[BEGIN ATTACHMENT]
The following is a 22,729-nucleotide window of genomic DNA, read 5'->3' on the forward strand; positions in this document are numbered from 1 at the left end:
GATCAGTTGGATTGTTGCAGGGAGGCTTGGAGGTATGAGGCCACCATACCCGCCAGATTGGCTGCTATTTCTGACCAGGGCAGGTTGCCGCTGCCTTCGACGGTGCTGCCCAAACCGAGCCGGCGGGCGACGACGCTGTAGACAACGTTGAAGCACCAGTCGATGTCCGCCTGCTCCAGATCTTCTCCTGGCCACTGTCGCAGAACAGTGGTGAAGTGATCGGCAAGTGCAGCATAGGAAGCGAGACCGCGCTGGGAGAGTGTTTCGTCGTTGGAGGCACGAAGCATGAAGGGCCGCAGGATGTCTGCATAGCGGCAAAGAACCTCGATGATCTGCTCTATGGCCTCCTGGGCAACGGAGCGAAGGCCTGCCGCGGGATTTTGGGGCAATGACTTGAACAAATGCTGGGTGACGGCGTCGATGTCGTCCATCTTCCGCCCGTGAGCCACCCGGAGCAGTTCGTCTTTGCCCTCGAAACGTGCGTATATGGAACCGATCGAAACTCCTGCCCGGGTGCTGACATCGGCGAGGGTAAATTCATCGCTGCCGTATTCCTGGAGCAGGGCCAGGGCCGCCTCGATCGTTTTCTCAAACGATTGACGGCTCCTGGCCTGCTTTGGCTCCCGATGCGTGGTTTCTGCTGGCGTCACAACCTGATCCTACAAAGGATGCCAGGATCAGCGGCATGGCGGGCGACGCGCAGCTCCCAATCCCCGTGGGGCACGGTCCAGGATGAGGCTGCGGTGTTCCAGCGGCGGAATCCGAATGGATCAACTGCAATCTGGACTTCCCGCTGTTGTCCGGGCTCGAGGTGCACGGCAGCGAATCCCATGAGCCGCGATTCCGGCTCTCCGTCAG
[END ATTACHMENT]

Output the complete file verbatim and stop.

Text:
The following is a 22,729-nucleotide window of genomic DNA, read 5'->3' on the forward strand; positions in this document are numbered from 1 at the left end:
GATCAGTTGGATTGTTGCAGGGAGGCTTGGAGGTATGAGGCCACCATACCCGCCAGATTGGCTGCTATTTCTGACCAGGGCAGGTTGCCGCTGCCTTCGACGGTGCTGCCCAAACCGAGCCGGCGGGCGACGACGCTGTAGACAACGTTGAAGCACCAGTCGATGTCCGCCTGCTCCAGATCTTCTCCTGGCCACTGTCGCAGAACAGTGGTGAAGTGATCGGCAAGTGCAGCATAGGAAGCGAGACCGCGCTGGGAGAGTGTTTCGTCGTTGGAGGCACGAAGCATGAAGGGCCGCAGGATGTCTGCATAGCGGCAAAGAACCTCGATGATCTGCTCTATGGCCTCCTGGGCAACGGAGCGAAGGCCTGCCGCGGGATTTTGGGGCAATGACTTGAACAAATGCTGGGTGACGGCGTCGATGTCGTCCATCTTCCGCCCGTGAGCCACCCGGAGCAGTTCGTCTTTGCCCTCGAAACGTGCGTATATGGAACCGATCGAAACTCCTGCCCGGGTGCTGACATCGGCGAGGGTAAATTCATCGCTGCCGTATTCCTGGAGCAGGGCCAGGGCCGCCTCGATCGTTTTCTCAAACGATTGACGGCTCCTGGCCTGCTTTGGCTCCCGATGCGTGGTTTCTGCTGGCGTCACAACCTGATCCTACAAAGGATGCCAGGATCAGCGGCATGGCGGGCGACGCGCAGCTCCCAATCCCCGTGGGGCACGGTCCAGGATGAGGCTGCGGTGTTCCAGCGGCGGAATCCGAATGGATCAACTGCAATCTGGACTTCCCGCTGTTGTCCGGGCTCGAGGTGCACGGCAGCGAATCCCATGAGCCGCGATTCCGGCTCTCCGTCAG